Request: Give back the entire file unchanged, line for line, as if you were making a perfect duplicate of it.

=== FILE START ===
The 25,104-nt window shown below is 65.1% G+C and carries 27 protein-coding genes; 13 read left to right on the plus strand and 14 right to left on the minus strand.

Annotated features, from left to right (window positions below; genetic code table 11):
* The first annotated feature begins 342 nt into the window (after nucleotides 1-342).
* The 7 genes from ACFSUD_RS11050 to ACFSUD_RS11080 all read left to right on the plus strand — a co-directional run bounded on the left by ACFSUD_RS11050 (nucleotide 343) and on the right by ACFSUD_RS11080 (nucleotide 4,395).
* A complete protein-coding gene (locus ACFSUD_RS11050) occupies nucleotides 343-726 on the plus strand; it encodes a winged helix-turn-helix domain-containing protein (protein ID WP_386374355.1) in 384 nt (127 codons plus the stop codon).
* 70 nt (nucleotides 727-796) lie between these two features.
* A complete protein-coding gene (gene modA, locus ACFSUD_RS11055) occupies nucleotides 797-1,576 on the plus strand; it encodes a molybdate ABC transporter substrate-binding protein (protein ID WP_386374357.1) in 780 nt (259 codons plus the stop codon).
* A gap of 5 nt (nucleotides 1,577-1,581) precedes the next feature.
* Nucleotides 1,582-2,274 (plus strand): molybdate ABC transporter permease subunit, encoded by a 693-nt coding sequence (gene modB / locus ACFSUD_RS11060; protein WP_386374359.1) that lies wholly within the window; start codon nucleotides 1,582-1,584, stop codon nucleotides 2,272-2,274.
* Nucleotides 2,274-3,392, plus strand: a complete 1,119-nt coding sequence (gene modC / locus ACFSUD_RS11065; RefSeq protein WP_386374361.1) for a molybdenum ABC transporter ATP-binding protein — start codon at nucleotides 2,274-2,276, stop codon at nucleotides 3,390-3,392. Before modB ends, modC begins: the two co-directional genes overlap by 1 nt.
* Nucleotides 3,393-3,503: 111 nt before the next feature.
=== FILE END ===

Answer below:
The 25,104-nt window shown below is 65.1% G+C and carries 27 protein-coding genes; 13 read left to right on the plus strand and 14 right to left on the minus strand.

Annotated features, from left to right (window positions below; genetic code table 11):
* The first annotated feature begins 342 nt into the window (after nucleotides 1-342).
* The 7 genes from ACFSUD_RS11050 to ACFSUD_RS11080 all read left to right on the plus strand — a co-directional run bounded on the left by ACFSUD_RS11050 (nucleotide 343) and on the right by ACFSUD_RS11080 (nucleotide 4,395).
* A complete protein-coding gene (locus ACFSUD_RS11050) occupies nucleotides 343-726 on the plus strand; it encodes a winged helix-turn-helix domain-containing protein (protein ID WP_386374355.1) in 384 nt (127 codons plus the stop codon).
* 70 nt (nucleotides 727-796) lie between these two features.
* A complete protein-coding gene (gene modA, locus ACFSUD_RS11055) occupies nucleotides 797-1,576 on the plus strand; it encodes a molybdate ABC transporter substrate-binding protein (protein ID WP_386374357.1) in 780 nt (259 codons plus the stop codon).
* A gap of 5 nt (nucleotides 1,577-1,581) precedes the next feature.
* Nucleotides 1,582-2,274 (plus strand): molybdate ABC transporter permease subunit, encoded by a 693-nt coding sequence (gene modB / locus ACFSUD_RS11060; protein WP_386374359.1) that lies wholly within the window; start codon nucleotides 1,582-1,584, stop codon nucleotides 2,272-2,274.
* Nucleotides 2,274-3,392, plus strand: a complete 1,119-nt coding sequence (gene modC / locus ACFSUD_RS11065; RefSeq protein WP_386374361.1) for a molybdenum ABC transporter ATP-binding protein — start codon at nucleotides 2,274-2,276, stop codon at nucleotides 3,390-3,392. Before modB ends, modC begins: the two co-directional genes overlap by 1 nt.
* Nucleotides 3,393-3,503: 111 nt before the next feature.